south of the I-10 or east of the 110; I can only assume when driving South on the 405 they just close their eyes until they reach Manhattan Beach. Yes, by the time I left Los Angeles, the dream of Hollywoodland had rotted deep within my soul like Hughes’ raisin in the sun. Not only did I know the dream was a lie, but I’d seen what it took to actually live the dream, and I wasn’t even interested in it anymore. It’s probably the reason I’m the only person on the planet who hated the movie La La Land.
Despite my overwhelming distaste for Los Angeles, every once in a while something reawakens the dream in me in an unexpected way and just for a second, the dream comes back to life. Or more likely, the memory of the dream comes back, still capturing me nonetheless. I’ve recently been reading a book that had this effect on me. As part of a pregnancy quarantine care package, my dear friend Bridget gave me the book, Daisy Jones and the Six, a novel told via a series of “interviews” recounting the story of the fictional Daisy Jones and hit rock band, The Six. Much of the book takes place in Los Angeles, and what’s surprised me is that while reading it, instead of languishing under “the band’s” recollection of their time spent trying to make it in Hollywood, I am finding myself getting wrapped up in the same nostalgia for it as the characters. It comes in little lines of recognition like, “Renting a house in the hills of Topanga Canyon” and “By that point, I had moved out of my parents’ house and into the Chateau Marmont.” These seemingly minuscule details spark memories like matchsticks in my mind; the moment of the *sklash* and spark of light as the tip becomes a micro inferno before the flame settles and begins to feed on the brittle wood. The pleasure these memories give me, as fleeting as they are, makes me long for the feeling of starting somewhere new again.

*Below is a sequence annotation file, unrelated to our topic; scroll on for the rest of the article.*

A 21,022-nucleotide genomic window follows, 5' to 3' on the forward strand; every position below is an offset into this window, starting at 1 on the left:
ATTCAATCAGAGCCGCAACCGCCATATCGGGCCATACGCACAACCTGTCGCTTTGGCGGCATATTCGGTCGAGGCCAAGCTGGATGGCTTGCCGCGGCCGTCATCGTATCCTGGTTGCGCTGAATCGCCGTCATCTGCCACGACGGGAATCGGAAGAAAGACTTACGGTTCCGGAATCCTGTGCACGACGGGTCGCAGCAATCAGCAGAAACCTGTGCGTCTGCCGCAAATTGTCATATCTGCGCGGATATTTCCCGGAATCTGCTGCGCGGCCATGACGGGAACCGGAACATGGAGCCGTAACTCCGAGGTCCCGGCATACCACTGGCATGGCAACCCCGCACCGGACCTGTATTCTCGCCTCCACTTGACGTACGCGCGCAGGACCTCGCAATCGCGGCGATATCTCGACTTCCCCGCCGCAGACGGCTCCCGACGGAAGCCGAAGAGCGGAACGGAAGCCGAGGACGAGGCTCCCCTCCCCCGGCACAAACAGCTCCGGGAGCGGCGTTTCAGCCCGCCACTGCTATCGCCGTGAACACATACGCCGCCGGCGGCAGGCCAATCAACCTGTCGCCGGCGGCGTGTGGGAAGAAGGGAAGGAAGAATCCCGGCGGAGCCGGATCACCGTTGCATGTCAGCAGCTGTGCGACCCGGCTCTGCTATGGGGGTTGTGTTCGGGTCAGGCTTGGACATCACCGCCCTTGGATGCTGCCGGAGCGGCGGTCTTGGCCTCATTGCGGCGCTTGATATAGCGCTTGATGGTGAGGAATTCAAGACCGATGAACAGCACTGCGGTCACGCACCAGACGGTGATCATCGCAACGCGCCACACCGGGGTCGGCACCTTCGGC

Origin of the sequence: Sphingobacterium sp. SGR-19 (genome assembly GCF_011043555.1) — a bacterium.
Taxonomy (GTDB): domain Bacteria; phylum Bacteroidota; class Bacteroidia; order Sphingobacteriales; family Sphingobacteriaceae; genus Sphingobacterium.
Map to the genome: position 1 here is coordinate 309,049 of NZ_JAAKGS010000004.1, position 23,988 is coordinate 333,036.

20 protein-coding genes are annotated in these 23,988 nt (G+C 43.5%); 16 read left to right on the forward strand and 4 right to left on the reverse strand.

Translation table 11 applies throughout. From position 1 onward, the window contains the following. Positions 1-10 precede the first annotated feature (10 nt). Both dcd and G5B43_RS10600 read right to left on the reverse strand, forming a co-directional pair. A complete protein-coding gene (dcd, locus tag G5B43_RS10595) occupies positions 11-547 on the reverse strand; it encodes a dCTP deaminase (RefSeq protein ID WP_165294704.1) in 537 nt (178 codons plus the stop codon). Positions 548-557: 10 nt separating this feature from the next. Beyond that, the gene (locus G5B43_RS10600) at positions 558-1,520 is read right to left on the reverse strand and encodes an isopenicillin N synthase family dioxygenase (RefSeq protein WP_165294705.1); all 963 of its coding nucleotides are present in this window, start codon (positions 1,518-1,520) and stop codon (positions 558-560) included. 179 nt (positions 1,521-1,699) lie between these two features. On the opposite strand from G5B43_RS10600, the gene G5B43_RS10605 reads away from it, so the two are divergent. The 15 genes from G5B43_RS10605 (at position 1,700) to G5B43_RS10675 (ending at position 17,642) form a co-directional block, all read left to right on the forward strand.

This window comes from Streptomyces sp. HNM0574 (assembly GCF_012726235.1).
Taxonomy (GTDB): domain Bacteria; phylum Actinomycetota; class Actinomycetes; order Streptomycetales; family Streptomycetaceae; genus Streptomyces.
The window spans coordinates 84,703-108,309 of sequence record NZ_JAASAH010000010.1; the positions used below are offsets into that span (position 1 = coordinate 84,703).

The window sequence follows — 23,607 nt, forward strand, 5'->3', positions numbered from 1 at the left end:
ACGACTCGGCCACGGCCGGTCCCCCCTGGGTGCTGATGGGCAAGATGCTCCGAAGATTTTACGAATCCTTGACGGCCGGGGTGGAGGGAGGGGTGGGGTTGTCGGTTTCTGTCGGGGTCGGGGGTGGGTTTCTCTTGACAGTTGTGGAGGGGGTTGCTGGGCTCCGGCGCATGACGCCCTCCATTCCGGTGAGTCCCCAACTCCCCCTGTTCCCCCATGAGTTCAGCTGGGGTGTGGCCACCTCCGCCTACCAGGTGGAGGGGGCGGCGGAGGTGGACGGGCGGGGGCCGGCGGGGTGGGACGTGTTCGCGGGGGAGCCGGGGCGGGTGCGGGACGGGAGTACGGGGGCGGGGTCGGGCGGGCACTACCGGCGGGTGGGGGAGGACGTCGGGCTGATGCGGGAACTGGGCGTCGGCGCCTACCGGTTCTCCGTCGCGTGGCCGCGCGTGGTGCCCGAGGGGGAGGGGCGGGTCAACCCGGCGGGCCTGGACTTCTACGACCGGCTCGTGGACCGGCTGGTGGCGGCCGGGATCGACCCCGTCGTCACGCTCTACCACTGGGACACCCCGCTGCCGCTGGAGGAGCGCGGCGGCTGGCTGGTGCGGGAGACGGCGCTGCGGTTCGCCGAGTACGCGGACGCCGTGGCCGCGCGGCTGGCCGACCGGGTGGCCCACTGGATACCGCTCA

As my husband continues his job search, I have to be careful not to let my imagination wander as far as it would like to. My husband is seeking a job in aerospace or technology and there are several hubs for these industries sprinkled throughout the country, some locally and some very far away. With both his parents and my dad living here, there’s really no sense in us moving just as we bring their first grandchild into the world, but I can’t escape the thought of what it might be like to go somewhere else. I always thought I’d want to be firmly rooted close to family when I started having children, and I still believe that I want to be close to family in the long-term, but after so many years in Arizona and so many summers, just the thought of being somewhere different (maybe even somewhere with, dare I say, seasons), even if it’s only for a couple of years, sounds like such a breath of fresh air. But again, the gnawing pragmatist taps my inner idealist on the shoulder and warns her not to get swept up in an unrealistic fantasy, yet again. The proverbial grass is not always greener on the other side, even for those of us who live in a desert.
Brad and I are firm believers in the providence and guiding hand of God, so I truly believe that we will end up wherever we are meant to at just the right time, whether that be a few miles down the road or on the other half of the country. Either outcome will bring both adventures and challenges. In the meantime, I will continue to scratch my wanderlust itch by making photo books of past vacations, living vicariously through the lives of fictional characters, and looking forward to the world re-opening to travel again. Stay safe and stay grounded, fellow wanderers.